--from-literal=password=admin \

--dry-run \

-o json > basic-auth.json

kubeseal --format=yaml --cert=pub-cert.pem < basic-auth.json > basic-auth.yaml

This generates a custom resource of type SealedSecret that contains the encrypted credentials:


kind: SealedSecret


  name: basic-auth

namespace: adm



    password: AgAR5nzhX2TkJ.......

    user: AgAQDO58WniIV3gTk.......

Delete the basic-auth.json file and push the pub-cert.pem and basic-auth.yaml to Git:

rm basic-auth.json

mv basic-auth.yaml /releases/dev/

git commit -a -m "Add basic auth credentials to dev namespace" && git push

Flux will apply the sealed secret on your cluster and sealed-secrets controller will then decrypt it into a Kubernetes secret.

To prepare for disaster recovery you should backup the sealed-secrets controller private key with:

kubectl get secret -n adm sealed-secrets-key -o yaml --export > sealed-secrets-key.yaml

To restore from backup after a disaster, replace the newly-created secret and restart the controller:

kubectl replace secret -n adm sealed-secrets-key -f sealed-secrets-key.yaml

kubectl delete pod -n adm -l app=sealed-secrets

Flux Helm Integration FAQ

My Helm charts have more than one container image. How can I automate the image tag update for all my containers?

A container image list can have the following format:


  image: repo/app1:tag



Here is an example with different deployment automation policies:


kind: HelmRelease


  name: openfaas

namespace: openfaas


    chart: openfaas

  annotations: "true" semver:~2.3 glob:v0.15.* regexp:^0.6.*


  releaseName: openfaas



    name: openfaas

    version: 1.3.3



      image: prom/prometheus:v2.3.1


      image: prom/alertmanager:v0.15.0


      image: nats-streaming:0.6.0

I'm using SSL between Helm and Tiller. How can I configure Flux to use the certificate?

When installing Flux, you can supply the CA and client-side certificate using the helmOperator.tls options, more details here.

I've deleted a HelmRelease file from Git. Why is the Helm release still running on my cluster?

Flux doesn't delete resources, there is an issue opened about this topic on GitHub. In order to delete a Helm release first remove the file from Git and afterwards run:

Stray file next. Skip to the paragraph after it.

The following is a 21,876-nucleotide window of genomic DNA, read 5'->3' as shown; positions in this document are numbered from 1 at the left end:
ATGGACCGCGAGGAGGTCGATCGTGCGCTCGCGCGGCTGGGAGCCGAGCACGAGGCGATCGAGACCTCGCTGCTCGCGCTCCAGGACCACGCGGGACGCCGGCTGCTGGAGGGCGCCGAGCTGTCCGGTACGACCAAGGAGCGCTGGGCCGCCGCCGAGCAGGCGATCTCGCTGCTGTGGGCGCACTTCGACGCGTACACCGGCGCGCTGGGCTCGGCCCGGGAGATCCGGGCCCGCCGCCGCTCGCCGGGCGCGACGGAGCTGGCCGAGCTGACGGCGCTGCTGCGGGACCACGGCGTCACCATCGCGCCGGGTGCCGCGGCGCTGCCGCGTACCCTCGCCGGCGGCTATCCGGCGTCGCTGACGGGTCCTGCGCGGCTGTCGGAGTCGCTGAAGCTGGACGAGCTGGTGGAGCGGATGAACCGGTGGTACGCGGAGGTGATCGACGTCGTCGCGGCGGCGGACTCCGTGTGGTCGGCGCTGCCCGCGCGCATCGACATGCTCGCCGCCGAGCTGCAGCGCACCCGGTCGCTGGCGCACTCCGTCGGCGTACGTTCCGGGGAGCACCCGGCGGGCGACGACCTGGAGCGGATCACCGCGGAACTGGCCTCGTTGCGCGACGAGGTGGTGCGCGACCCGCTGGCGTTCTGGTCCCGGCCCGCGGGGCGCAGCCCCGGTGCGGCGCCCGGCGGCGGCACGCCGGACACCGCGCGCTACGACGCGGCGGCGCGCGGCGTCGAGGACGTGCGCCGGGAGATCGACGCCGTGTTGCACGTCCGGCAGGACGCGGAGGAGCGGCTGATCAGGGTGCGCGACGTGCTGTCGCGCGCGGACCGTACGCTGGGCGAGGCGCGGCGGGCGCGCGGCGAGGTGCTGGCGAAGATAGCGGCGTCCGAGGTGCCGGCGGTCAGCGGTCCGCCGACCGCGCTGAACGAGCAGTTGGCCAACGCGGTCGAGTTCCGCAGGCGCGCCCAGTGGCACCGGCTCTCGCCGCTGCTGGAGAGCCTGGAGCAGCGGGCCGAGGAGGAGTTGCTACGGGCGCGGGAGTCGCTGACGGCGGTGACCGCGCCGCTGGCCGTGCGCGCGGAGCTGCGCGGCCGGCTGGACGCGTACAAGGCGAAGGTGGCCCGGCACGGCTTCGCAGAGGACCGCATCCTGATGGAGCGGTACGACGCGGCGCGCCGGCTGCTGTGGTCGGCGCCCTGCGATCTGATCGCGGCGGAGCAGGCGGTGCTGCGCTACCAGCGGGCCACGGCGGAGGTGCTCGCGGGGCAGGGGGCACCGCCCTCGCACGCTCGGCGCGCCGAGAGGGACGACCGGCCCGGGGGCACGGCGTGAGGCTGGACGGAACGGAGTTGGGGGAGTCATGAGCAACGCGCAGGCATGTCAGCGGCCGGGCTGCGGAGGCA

kubectl -n dev delete hr/podinfo-dev

The Flux Helm operator will receive the delete event and will purge the Helm release.

I've uninstalled Flux and all my Helm releases are gone. Why is that?

On HelmRelease CRD deletion, Kubernetes will remove all HelmRelease CRs triggering a Helm purge for each release created by Flux. To avoid this you have to manually delete the Flux Helm Operator with kubectl -n flux delete deployment/flux-helm-operator before running helm delete flux --purge.

I have a dedicated Kubernetes cluster per environment and I want to use the same Git repo for all. How can I do that?

For each cluster create a Git branch in your config repo. When installing Flux set the Git branch using --set git.branch=cluster-name.

How can I monitor the CD pipeline and the workloads managed by Flux?

Weave Cloud is a SaaS product by Weaveworks that extends Flux with:

  • a UI for all Flux operations, audit trail and alerts for deployments

  • a realtime map of your cluster to debug and analyse its state

  • full observability and insights into your cluster (hosted Prometheus with 13 months of metrics history)

  • instant Flux operations via GitHub webhooks routing

Getting Help

If you have any questions about GitOps or Weave Flux:

  • Join the #gitops Kubernetes slack channel.

  • Invite yourself to the Weave community slack.

  • Ask a question on the #flux slack channel.Join the Weave User Group and get invited to online talks, hands-on training and meetups in your area.

Related posts

Meet the Weaveworks Team at GitOpsCon Europe (Virtual Event)

KubeCon Chicago 2023 Recap: Cloud-native Scale & Growth with GitOps